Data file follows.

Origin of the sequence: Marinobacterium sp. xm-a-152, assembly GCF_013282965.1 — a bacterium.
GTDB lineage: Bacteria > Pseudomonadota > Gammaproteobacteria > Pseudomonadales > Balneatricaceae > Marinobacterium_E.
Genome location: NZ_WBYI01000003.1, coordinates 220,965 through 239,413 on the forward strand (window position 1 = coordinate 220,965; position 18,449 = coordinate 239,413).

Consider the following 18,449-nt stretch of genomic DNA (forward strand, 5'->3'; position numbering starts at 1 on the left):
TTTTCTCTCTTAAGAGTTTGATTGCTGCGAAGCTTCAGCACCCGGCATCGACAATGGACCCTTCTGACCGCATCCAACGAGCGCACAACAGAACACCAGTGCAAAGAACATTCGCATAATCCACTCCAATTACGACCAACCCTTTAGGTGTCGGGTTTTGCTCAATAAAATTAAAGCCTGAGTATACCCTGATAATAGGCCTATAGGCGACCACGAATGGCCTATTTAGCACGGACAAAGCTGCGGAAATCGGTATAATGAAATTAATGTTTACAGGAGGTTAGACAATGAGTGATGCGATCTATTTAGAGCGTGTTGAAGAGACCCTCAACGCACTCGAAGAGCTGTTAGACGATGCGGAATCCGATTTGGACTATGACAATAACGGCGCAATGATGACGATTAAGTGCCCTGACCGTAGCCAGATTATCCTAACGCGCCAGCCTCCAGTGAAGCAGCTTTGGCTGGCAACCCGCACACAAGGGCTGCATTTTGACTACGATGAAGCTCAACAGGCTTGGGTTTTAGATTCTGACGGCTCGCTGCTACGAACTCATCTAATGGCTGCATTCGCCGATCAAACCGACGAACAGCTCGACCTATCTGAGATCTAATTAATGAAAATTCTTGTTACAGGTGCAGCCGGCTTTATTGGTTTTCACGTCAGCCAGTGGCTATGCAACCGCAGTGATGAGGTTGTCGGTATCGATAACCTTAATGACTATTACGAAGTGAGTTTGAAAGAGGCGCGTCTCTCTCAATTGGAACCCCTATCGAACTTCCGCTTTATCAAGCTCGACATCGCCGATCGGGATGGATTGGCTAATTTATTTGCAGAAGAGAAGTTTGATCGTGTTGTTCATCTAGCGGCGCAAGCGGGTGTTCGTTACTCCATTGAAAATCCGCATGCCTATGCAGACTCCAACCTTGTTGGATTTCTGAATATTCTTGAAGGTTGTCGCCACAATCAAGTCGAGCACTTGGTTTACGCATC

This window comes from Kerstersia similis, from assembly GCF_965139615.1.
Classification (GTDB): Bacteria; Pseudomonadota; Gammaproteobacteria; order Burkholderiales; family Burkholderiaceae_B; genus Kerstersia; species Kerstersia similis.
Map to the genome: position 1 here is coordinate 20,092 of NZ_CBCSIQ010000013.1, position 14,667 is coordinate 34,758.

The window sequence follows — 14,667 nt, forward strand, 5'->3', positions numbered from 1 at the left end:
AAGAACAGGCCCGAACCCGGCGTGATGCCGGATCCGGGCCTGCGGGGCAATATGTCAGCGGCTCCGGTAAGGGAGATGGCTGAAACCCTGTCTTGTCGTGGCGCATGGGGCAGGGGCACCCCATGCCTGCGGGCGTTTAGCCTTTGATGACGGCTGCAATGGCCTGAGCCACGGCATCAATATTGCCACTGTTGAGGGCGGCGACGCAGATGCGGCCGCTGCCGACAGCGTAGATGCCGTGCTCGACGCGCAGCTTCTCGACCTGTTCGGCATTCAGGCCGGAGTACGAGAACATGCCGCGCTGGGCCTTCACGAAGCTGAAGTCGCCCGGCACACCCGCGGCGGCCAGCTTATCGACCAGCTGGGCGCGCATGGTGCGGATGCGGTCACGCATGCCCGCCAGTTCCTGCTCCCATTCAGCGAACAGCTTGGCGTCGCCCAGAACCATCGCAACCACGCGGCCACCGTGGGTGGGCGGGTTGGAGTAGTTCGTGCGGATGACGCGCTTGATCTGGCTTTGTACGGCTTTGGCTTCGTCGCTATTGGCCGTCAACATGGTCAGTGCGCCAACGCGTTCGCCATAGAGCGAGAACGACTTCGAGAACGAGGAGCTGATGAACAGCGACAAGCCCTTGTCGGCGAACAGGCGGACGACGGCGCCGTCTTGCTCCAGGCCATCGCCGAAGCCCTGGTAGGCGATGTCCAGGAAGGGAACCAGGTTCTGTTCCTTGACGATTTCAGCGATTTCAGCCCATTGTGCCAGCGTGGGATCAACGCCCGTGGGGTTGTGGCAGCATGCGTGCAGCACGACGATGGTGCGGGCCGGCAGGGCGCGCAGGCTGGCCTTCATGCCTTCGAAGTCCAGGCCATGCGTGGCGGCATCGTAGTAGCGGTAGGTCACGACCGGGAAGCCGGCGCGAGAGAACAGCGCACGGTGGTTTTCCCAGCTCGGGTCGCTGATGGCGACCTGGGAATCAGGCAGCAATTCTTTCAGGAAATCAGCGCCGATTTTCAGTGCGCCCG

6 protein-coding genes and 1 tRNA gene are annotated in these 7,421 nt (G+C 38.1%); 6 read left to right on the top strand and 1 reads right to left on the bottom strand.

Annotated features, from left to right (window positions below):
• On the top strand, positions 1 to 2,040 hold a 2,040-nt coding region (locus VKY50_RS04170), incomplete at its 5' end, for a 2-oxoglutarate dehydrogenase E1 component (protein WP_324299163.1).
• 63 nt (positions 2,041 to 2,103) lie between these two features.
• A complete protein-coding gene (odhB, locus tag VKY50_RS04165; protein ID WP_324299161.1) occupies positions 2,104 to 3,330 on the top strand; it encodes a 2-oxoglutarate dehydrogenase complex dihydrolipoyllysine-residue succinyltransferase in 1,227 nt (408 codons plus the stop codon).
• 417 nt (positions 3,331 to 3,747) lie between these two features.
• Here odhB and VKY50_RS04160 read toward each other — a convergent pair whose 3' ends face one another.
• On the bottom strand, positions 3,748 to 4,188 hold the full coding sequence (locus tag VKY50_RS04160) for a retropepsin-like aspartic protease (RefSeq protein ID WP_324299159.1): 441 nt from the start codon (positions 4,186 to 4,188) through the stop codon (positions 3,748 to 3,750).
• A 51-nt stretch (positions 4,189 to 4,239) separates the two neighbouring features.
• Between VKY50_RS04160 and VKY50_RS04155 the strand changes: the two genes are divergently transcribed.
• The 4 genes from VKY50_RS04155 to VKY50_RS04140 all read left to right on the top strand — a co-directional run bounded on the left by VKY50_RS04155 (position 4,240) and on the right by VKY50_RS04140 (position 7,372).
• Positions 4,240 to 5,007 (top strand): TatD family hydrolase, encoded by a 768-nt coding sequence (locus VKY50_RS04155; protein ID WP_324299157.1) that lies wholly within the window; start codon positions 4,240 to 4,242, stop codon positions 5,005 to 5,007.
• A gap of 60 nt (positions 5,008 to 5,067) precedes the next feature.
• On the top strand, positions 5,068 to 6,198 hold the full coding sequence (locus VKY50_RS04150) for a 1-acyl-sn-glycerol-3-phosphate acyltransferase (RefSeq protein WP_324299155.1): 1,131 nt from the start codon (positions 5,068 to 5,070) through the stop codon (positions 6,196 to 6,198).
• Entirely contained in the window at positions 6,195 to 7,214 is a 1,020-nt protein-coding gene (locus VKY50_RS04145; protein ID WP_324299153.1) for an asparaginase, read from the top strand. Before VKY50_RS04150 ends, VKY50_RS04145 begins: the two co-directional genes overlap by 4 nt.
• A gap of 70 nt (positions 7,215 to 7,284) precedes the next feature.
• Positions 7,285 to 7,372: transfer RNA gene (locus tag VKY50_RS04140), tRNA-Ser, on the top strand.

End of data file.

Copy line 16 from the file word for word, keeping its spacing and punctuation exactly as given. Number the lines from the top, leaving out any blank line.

• 417 nt (positions 3,331 to 3,747) lie between these two features.